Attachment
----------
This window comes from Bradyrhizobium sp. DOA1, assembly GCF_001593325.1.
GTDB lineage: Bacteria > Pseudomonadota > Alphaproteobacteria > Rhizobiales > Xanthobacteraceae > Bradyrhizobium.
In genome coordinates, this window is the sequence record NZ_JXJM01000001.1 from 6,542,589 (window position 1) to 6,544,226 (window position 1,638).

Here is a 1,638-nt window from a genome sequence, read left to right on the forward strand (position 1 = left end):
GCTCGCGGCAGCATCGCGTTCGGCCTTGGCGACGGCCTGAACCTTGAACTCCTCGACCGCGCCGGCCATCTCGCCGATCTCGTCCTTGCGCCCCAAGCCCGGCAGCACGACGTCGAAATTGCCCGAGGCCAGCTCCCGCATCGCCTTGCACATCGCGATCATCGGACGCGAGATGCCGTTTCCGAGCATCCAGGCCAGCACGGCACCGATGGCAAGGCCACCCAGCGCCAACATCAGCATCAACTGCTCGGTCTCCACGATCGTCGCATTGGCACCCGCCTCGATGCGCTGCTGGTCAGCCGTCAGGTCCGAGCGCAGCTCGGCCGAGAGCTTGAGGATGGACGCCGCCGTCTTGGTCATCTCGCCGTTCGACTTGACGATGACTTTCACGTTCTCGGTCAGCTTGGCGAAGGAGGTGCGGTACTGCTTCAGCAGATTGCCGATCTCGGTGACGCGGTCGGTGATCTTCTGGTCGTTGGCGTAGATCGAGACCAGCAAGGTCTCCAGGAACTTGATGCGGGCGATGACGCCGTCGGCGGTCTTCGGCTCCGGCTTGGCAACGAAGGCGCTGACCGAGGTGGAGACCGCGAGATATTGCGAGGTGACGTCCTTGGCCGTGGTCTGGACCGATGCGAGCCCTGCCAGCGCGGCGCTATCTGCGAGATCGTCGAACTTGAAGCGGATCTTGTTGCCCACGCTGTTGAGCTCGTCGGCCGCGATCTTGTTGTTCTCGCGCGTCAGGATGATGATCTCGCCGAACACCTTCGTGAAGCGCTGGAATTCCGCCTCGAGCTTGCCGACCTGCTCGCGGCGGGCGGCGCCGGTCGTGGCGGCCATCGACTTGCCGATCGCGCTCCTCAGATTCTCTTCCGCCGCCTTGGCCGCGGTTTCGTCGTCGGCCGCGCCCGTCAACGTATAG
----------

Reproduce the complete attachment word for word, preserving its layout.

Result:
This window comes from Bradyrhizobium sp. DOA1, assembly GCF_001593325.1.
GTDB lineage: Bacteria > Pseudomonadota > Alphaproteobacteria > Rhizobiales > Xanthobacteraceae > Bradyrhizobium.
In genome coordinates, this window is the sequence record NZ_JXJM01000001.1 from 6,542,589 (window position 1) to 6,544,226 (window position 1,638).

Here is a 1,638-nt window from a genome sequence, read left to right on the forward strand (position 1 = left end):
GCTCGCGGCAGCATCGCGTTCGGCCTTGGCGACGGCCTGAACCTTGAACTCCTCGACCGCGCCGGCCATCTCGCCGATCTCGTCCTTGCGCCCCAAGCCCGGCAGCACGACGTCGAAATTGCCCGAGGCCAGCTCCCGCATCGCCTTGCACATCGCGATCATCGGACGCGAGATGCCGTTTCCGAGCATCCAGGCCAGCACGGCACCGATGGCAAGGCCACCCAGCGCCAACATCAGCATCAACTGCTCGGTCTCCACGATCGTCGCATTGGCACCCGCCTCGATGCGCTGCTGGTCAGCCGTCAGGTCCGAGCGCAGCTCGGCCGAGAGCTTGAGGATGGACGCCGCCGTCTTGGTCATCTCGCCGTTCGACTTGACGATGACTTTCACGTTCTCGGTCAGCTTGGCGAAGGAGGTGCGGTACTGCTTCAGCAGATTGCCGATCTCGGTGACGCGGTCGGTGATCTTCTGGTCGTTGGCGTAGATCGAGACCAGCAAGGTCTCCAGGAACTTGATGCGGGCGATGACGCCGTCGGCGGTCTTCGGCTCCGGCTTGGCAACGAAGGCGCTGACCGAGGTGGAGACCGCGAGATATTGCGAGGTGACGTCCTTGGCCGTGGTCTGGACCGATGCGAGCCCTGCCAGCGCGGCGCTATCTGCGAGATCGTCGAACTTGAAGCGGATCTTGTTGCCCACGCTGTTGAGCTCGTCGGCCGCGATCTTGTTGTTCTCGCGCGTCAGGATGATGATCTCGCCGAACACCTTCGTGAAGCGCTGGAATTCCGCCTCGAGCTTGCCGACCTGCTCGCGGCGGGCGGCGCCGGTCGTGGCGGCCATCGACTTGCCGATCGCGCTCCTCAGATTCTCTTCCGCCGCCTTGGCCGCGGTTTCGTCGTCGGCCGCGCCCGTCAACGTATAG